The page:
Staff Photo: John Bohn Georgia Governor Nathan Deal speaks at a Gwinnett County Republican Party rally held in Duluth Thursday evening.
DULUTH -- A day after presidential candidate Mitt Romney was in Atlanta for a fundraiser, Gov. Nathan Deal defended the politician's recent controversial comments as he rallied for Romney's election Thursday in the GOP stronghold of Gwinnett.
Deal said Romney's recent comments about a growing percentage of Americans relying on government programs, with a shrinking group of those paying taxes, echoed concerns of political philosophers when this country was created.
"We're getting outnumbered by people who don't pay ... The truth is the truth," Deal said to a group of more than 100 GOP leaders. "It is something we ought to wake up and realize because it jeopardizes the country on many levels."
The governor said Georgia has been fortunate to maintain a steady, albeit slow, economic growth during his two years in office, but he said the election of Romney would lift a "cloud of uncertainty that hovers over the country right now," allowing for big economic gains.
"I think we'll see a bonanza the likes of which we haven't seen in this country in a long, long time," he predicted, if Republicans regain control of the Senate and the White House in the November election.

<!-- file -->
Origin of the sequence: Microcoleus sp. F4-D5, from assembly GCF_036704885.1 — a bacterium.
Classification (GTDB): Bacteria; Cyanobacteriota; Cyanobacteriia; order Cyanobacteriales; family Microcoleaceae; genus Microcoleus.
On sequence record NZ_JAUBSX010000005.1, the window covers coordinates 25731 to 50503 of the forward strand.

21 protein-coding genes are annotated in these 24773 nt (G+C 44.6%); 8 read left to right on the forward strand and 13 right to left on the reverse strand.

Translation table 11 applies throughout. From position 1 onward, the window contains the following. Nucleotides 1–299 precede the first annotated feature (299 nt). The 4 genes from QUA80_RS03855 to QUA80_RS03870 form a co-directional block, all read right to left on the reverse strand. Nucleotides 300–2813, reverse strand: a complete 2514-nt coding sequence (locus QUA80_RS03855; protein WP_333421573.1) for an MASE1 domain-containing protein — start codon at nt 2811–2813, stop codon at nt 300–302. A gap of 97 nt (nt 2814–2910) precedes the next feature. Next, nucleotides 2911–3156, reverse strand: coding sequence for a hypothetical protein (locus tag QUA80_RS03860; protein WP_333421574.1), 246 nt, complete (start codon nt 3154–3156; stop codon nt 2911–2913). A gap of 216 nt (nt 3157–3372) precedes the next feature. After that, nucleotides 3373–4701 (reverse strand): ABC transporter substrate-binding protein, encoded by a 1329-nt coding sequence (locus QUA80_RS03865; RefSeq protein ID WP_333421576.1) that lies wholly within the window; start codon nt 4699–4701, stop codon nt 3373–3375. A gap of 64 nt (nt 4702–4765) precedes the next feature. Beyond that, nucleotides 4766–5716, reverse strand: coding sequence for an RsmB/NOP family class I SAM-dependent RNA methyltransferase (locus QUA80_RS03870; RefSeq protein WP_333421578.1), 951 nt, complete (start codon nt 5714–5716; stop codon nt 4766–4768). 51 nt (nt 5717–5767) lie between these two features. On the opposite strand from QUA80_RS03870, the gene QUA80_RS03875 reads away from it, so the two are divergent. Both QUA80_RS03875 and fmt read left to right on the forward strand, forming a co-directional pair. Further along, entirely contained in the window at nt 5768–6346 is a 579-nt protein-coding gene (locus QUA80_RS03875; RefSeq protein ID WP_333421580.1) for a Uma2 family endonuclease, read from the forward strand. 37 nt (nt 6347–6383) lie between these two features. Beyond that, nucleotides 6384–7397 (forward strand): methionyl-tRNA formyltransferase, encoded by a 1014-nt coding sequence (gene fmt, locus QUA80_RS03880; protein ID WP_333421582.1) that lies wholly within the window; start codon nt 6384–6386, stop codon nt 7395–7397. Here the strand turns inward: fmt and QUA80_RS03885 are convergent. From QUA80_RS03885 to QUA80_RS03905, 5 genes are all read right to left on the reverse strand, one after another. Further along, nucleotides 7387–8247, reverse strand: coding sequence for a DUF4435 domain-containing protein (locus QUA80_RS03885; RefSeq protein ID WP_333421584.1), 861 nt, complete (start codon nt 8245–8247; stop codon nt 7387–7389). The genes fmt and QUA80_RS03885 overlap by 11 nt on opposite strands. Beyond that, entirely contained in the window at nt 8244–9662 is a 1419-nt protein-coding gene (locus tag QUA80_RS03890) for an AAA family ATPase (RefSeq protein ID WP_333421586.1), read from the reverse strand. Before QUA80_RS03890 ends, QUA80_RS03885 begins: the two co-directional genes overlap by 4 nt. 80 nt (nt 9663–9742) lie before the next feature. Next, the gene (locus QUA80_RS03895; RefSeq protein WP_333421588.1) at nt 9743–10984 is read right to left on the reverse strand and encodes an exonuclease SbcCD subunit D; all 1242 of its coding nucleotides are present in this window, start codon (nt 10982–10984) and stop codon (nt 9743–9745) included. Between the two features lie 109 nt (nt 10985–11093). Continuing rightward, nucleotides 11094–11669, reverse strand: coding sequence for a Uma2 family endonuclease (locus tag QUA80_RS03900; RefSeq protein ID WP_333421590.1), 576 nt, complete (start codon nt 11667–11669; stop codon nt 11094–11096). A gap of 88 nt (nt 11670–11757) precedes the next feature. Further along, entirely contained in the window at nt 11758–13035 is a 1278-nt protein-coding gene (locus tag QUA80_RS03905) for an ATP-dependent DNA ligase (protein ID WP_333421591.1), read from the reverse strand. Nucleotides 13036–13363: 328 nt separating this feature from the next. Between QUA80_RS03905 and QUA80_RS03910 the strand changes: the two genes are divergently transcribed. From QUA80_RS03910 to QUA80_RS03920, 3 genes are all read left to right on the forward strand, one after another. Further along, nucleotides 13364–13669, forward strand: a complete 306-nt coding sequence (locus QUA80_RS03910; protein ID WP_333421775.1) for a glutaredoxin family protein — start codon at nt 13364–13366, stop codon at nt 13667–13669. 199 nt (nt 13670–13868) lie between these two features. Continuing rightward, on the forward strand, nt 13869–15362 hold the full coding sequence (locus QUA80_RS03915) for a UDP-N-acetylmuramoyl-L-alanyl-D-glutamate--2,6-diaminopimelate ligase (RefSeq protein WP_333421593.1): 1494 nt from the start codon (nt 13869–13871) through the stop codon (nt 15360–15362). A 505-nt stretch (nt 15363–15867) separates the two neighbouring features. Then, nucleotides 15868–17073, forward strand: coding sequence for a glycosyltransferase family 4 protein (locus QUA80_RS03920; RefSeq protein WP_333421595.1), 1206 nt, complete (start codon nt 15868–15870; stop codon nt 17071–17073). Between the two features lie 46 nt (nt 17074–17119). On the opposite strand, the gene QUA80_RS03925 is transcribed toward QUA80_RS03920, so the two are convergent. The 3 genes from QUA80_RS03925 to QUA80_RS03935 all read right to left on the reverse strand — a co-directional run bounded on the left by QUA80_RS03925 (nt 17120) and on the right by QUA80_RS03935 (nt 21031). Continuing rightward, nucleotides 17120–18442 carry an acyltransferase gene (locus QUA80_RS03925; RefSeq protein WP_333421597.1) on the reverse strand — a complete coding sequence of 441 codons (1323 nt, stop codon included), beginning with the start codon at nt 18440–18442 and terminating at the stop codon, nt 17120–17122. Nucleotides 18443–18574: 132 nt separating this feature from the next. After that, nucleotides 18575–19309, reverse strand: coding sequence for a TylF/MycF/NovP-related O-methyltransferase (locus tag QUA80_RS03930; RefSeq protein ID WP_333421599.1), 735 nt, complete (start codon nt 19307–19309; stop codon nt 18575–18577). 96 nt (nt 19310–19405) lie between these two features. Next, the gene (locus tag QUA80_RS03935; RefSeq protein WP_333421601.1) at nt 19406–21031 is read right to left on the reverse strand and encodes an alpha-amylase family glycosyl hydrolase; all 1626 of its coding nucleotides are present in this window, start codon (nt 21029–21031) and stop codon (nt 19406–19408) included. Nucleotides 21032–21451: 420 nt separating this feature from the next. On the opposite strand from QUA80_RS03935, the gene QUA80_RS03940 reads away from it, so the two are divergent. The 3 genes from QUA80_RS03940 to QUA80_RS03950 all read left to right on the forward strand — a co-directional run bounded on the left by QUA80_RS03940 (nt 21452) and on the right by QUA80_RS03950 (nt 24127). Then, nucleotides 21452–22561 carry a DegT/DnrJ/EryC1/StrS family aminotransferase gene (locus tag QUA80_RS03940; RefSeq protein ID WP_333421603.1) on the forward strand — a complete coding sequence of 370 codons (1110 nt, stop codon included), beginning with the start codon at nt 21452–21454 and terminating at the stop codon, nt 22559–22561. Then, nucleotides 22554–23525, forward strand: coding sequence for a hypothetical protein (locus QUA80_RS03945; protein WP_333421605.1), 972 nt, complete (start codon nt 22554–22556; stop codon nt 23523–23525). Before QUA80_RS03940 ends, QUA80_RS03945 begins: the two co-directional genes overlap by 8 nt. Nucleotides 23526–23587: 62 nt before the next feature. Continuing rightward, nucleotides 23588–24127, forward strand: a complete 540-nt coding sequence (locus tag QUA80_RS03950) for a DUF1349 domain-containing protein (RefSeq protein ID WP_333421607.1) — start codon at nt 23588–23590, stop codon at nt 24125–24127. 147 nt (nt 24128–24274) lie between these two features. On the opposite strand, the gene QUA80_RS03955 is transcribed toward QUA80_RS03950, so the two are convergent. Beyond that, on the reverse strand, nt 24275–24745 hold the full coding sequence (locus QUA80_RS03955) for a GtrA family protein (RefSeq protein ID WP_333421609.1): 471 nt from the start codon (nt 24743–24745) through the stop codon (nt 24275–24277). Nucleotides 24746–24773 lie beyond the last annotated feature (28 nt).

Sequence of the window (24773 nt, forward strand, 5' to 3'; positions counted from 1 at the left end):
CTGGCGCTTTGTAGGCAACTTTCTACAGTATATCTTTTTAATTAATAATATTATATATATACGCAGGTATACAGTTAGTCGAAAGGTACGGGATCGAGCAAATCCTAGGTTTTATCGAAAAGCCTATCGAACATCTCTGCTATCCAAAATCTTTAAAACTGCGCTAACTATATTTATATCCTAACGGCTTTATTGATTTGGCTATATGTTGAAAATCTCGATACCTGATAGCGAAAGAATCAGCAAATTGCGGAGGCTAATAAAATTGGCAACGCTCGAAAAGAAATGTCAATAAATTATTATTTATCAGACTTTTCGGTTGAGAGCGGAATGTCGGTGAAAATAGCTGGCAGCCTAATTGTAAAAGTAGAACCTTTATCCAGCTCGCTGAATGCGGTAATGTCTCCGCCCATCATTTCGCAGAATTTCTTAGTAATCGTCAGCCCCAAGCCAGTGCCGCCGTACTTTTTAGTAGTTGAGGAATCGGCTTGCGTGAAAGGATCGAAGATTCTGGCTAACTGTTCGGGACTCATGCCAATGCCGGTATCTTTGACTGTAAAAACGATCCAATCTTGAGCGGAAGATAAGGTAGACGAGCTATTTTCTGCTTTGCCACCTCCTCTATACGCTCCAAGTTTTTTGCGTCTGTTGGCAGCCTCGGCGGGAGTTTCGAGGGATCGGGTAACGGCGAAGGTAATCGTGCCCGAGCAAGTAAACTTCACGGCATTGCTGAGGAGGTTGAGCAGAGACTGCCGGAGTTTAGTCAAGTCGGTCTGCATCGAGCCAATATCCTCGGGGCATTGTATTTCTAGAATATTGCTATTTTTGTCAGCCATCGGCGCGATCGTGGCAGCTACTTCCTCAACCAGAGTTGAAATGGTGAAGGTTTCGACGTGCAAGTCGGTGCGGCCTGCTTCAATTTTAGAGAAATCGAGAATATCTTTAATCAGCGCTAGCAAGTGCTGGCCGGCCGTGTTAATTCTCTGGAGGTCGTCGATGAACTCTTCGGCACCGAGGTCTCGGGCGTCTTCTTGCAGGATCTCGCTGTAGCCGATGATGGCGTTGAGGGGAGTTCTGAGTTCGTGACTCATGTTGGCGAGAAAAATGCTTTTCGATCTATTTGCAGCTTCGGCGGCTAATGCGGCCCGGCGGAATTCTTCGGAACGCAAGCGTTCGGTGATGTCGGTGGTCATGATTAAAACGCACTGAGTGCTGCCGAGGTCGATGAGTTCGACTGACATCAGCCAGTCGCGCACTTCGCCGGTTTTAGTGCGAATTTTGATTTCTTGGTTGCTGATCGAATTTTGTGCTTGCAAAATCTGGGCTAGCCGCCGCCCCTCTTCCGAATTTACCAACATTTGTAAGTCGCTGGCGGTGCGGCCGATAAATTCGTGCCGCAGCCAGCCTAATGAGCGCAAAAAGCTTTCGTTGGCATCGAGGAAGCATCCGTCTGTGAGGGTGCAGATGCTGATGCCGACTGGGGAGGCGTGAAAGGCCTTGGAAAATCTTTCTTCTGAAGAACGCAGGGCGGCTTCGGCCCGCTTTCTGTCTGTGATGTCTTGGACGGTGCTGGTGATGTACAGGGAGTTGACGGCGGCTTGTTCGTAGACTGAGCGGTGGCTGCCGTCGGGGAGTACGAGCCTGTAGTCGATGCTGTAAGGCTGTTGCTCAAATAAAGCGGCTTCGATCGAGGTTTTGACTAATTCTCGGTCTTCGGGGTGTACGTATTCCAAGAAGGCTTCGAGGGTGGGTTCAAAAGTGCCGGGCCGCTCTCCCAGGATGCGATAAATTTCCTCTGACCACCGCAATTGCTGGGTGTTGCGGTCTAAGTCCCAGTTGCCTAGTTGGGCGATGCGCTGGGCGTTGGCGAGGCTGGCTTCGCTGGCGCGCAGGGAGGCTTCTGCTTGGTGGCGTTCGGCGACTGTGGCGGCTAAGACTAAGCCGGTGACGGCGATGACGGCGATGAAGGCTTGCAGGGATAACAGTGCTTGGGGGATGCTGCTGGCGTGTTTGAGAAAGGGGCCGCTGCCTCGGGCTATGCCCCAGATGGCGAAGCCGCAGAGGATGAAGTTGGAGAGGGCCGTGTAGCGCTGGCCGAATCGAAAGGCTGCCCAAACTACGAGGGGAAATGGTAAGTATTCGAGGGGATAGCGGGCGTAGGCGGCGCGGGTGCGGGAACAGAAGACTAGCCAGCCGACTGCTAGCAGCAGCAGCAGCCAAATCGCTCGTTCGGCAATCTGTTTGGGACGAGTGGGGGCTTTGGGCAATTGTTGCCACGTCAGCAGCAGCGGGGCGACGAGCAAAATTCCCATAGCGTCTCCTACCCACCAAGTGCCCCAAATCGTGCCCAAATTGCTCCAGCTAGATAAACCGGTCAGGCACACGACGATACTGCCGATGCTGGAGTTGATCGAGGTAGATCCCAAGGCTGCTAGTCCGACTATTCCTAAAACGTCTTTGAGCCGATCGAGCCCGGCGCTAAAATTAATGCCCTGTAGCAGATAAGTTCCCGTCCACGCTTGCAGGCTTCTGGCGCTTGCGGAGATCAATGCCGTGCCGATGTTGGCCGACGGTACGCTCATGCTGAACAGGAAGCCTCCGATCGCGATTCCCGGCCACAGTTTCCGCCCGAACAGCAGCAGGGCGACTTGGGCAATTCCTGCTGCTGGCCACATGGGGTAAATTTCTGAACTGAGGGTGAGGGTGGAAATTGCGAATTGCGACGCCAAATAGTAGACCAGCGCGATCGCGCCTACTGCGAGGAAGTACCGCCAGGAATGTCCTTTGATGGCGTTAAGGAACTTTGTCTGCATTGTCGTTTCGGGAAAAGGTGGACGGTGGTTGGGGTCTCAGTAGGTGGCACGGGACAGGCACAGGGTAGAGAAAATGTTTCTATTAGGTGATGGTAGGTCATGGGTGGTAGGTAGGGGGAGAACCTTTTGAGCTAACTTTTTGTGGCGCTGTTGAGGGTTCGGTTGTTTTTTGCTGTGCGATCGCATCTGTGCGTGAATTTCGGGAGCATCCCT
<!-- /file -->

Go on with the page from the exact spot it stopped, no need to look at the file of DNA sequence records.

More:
Deal also tried to convince the crowd to vote in favor of a constitutional amendment guaranteeing the state's right to charter schools without approval from local school boards.
Deal noted the controversy in the county, where local Superintendent Alvin Wilbanks pushed for a no vote during a Chamber of Commerce speech Wednesday,
"I haven't seen any issue as distorted ... as this one has become," Deal said, adding that while Gwinnett is fortunate to have a quality school system, some areas of the state have drop out rates as high as 50 percent.
"I think it is an opportunity," Deal said, again extolling Norcross charter school Ivy Preparatory Academy.
In a rally designed to coordinate a push for Republican candidates, Deal said party enthusiasts should not take for granted that Georgia is a red state.
"We're not a swing state by most calculations," he said. "But we need to have a big showing at the polls in November."
County Commissioner Mike Beaudreau, who is chairing Romney's campaign in Gwinnett, discussed a strategy after the governor's speech, seeking volunteers not only to knock on doors to boost turnout here but to travel to swing states like Florida and Ohio to campaign.
"As someone who has experience losing close campaigns," Beaudreau said, referencing a tight loss in a primary runoff last month, " you don't want to wake up the next morning and think about what could have been."